Stroke generally happens suddenly and medical care needs to be administered as quickly as possible. It is important to recognize the signs and symptoms of stroke, but also the available treatment options. With this knowledge, you’ll be better prepared to help a loved one in the event of an emergency.
Ischemic Stroke Treatment Options
In acute ischemic stroke, the blockage of blood flow is usually caused by a blood clot. The primary goal in treating acute ischemic stroke is to restore the flow of blood to the parts of the brain affected by the stroke by dissolving the clot, removing the clot or by otherwise resolving the blockage. Based on the patient’s symptoms, the blockage location and other diagnostic testing, the treating physician will determine the most appropriate method of care.
Lytic or “Clot Busting” Drugs
If diagnosis of an acute ischemic stroke occurs within the first three hours from the onset of symptoms, the treating physician may administer a drug type called a lytic or “clot buster” also referred to as tPA (tissue Plasminogen Activator).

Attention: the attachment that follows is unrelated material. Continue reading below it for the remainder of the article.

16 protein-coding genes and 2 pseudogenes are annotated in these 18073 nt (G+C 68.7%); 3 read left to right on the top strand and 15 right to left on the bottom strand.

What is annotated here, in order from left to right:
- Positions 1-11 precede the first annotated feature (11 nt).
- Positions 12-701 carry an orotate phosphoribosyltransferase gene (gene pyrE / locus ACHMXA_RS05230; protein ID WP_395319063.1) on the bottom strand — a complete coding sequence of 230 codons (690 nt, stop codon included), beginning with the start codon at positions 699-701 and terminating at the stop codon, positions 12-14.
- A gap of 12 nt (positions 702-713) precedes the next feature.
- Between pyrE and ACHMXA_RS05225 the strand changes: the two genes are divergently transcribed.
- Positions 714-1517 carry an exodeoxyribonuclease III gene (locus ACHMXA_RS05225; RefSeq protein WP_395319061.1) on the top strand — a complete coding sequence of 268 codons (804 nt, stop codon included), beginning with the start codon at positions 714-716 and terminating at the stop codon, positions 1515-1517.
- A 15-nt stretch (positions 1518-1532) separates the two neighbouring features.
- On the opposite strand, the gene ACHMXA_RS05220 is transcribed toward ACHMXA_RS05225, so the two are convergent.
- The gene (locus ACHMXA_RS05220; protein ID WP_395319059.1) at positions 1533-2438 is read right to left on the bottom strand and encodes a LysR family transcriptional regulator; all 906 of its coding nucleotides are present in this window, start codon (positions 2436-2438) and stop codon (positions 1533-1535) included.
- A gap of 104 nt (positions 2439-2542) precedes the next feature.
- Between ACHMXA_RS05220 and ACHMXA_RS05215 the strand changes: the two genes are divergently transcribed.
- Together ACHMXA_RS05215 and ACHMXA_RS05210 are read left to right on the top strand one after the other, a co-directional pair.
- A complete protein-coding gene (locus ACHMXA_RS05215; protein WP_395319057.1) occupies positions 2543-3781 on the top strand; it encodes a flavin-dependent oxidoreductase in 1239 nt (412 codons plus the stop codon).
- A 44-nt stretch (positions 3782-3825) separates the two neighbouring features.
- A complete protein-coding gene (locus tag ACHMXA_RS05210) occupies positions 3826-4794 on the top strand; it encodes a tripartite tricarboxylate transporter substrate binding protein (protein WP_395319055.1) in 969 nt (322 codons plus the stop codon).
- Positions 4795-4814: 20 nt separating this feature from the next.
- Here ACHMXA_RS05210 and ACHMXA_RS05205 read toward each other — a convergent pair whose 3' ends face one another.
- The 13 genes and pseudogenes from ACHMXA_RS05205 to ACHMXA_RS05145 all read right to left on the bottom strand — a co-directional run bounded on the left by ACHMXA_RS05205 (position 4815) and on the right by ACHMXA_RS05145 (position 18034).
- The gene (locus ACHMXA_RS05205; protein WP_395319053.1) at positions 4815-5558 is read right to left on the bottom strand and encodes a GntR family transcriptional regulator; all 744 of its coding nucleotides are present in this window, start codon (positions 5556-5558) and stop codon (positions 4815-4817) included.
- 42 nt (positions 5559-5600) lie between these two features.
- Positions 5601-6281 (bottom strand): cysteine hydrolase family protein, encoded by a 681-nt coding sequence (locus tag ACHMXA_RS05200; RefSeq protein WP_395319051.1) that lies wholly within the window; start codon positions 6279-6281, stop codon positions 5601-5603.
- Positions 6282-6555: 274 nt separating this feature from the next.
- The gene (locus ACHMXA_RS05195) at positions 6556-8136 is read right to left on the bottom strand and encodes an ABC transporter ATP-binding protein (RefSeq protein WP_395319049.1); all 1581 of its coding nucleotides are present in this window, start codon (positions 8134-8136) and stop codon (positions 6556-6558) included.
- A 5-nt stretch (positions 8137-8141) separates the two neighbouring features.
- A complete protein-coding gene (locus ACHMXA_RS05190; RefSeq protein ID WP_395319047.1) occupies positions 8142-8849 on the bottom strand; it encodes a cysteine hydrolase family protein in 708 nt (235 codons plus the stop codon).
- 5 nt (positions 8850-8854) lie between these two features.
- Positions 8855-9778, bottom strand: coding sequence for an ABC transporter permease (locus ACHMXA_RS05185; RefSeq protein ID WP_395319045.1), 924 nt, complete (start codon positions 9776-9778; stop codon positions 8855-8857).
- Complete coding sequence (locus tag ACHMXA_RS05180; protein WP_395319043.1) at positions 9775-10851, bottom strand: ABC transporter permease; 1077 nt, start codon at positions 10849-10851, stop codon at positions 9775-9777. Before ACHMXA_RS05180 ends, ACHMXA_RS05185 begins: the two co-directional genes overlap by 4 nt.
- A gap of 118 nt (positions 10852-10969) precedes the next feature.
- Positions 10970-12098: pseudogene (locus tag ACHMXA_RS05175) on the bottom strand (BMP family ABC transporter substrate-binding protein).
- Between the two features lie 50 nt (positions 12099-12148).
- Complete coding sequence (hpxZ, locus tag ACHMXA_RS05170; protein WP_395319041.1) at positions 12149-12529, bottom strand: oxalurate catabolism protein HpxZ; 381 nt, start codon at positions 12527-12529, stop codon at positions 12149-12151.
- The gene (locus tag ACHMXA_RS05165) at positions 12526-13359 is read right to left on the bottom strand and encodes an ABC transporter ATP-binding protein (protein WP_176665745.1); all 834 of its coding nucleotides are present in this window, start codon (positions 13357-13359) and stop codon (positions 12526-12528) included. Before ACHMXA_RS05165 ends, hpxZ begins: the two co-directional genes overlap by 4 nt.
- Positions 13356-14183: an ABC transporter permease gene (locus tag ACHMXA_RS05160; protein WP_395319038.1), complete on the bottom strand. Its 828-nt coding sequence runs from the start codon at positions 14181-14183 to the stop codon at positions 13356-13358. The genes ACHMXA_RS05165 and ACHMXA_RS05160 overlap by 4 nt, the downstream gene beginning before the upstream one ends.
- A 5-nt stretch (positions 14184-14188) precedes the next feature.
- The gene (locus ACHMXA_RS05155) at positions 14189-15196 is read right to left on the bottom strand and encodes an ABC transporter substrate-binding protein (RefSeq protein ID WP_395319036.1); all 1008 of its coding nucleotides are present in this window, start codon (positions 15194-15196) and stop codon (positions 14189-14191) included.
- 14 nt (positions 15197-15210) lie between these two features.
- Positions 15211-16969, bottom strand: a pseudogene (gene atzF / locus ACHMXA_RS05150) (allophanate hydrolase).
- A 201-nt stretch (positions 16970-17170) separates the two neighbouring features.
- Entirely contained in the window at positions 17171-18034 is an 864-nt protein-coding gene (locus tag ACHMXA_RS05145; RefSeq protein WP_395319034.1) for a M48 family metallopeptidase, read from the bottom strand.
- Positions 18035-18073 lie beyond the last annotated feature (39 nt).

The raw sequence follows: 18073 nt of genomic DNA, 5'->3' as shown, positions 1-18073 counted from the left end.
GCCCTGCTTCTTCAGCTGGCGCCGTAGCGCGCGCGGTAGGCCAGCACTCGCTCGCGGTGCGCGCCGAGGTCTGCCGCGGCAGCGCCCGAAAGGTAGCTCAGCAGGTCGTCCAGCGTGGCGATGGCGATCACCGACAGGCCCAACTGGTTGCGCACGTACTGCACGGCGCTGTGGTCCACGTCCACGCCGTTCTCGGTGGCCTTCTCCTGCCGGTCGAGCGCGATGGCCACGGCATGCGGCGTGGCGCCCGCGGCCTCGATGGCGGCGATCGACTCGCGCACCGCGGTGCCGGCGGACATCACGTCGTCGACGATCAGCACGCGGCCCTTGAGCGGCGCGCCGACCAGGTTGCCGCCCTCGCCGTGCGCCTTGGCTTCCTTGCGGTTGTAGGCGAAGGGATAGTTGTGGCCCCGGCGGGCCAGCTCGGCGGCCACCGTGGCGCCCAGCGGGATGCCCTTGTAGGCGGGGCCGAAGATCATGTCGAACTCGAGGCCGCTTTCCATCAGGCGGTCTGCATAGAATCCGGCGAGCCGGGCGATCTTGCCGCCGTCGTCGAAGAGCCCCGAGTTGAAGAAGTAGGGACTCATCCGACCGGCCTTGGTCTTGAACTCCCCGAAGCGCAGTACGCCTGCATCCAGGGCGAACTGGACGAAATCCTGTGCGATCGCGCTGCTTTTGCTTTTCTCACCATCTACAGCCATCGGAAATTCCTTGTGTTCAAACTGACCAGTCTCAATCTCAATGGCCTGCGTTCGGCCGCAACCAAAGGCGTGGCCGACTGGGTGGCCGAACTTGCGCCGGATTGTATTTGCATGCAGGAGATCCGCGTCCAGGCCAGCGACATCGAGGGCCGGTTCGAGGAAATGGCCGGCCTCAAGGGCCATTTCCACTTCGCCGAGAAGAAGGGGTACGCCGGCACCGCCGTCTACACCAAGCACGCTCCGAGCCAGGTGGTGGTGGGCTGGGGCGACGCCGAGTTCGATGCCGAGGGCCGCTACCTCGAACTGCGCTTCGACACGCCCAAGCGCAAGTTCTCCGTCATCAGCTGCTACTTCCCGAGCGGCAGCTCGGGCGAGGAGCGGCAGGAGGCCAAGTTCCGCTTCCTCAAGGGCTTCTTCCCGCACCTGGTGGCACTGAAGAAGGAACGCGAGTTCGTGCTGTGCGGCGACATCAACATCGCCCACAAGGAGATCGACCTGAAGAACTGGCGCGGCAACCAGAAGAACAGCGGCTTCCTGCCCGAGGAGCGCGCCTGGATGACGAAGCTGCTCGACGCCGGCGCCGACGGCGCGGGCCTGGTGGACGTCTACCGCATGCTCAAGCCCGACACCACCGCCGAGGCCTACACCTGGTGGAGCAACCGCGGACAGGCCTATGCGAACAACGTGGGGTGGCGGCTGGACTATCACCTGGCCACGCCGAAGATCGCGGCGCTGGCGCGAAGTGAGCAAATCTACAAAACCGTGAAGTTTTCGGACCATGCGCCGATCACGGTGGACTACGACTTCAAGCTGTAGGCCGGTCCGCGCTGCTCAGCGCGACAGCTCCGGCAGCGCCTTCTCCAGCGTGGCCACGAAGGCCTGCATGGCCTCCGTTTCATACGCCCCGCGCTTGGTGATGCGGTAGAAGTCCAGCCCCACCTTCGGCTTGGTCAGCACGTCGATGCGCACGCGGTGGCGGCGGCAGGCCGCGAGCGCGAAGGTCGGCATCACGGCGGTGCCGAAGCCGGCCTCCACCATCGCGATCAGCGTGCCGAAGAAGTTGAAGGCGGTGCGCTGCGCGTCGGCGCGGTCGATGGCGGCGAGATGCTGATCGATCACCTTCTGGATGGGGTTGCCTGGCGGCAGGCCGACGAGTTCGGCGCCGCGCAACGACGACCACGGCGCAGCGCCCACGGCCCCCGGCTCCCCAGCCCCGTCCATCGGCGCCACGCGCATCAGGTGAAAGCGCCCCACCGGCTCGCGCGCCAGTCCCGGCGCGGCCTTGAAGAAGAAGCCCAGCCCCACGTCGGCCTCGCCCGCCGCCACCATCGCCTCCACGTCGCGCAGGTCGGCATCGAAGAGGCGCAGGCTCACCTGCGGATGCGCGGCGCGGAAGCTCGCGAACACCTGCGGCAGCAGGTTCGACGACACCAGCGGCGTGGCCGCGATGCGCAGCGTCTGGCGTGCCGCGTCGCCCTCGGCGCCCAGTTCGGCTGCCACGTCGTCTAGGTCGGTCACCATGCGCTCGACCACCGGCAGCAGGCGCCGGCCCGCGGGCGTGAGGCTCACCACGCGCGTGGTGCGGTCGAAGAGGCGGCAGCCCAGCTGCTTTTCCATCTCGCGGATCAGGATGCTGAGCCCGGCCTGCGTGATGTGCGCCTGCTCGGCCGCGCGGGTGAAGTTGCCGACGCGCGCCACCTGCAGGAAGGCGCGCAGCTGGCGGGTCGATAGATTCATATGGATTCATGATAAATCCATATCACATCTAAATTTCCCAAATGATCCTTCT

It is generally administered intravenously (through a vein in the arm). The drug works by traveling through the body to the clot and breaking it apart.
Some patients may not be eligible for tPA due to serious illness, recent surgery, clotting disorders or other conditions. And unfortunately, since most patients do not reach the hospital within the first three hours, only 3–4% of those who suffer an acute ischemic stroke receive this treatment. In these cases, other medical intervention may be necessary.
Endovascular Clot Removal
When lytic therapy is not a well-suited option for a patient, the treating physician may recommend endovascular clot removal.
Endovascular means inside the blood vessels. This type of treatment is typically minimally invasive, meaning a physician accesses various parts of the body, including the brain, through the body’s major blood vessels instead of cutting open the specific area of the body.
There are a number of devices available for removing the clot. The treating physician will determine the best option based on patient anatomy, blockage location and time from symptom onset, among other factors.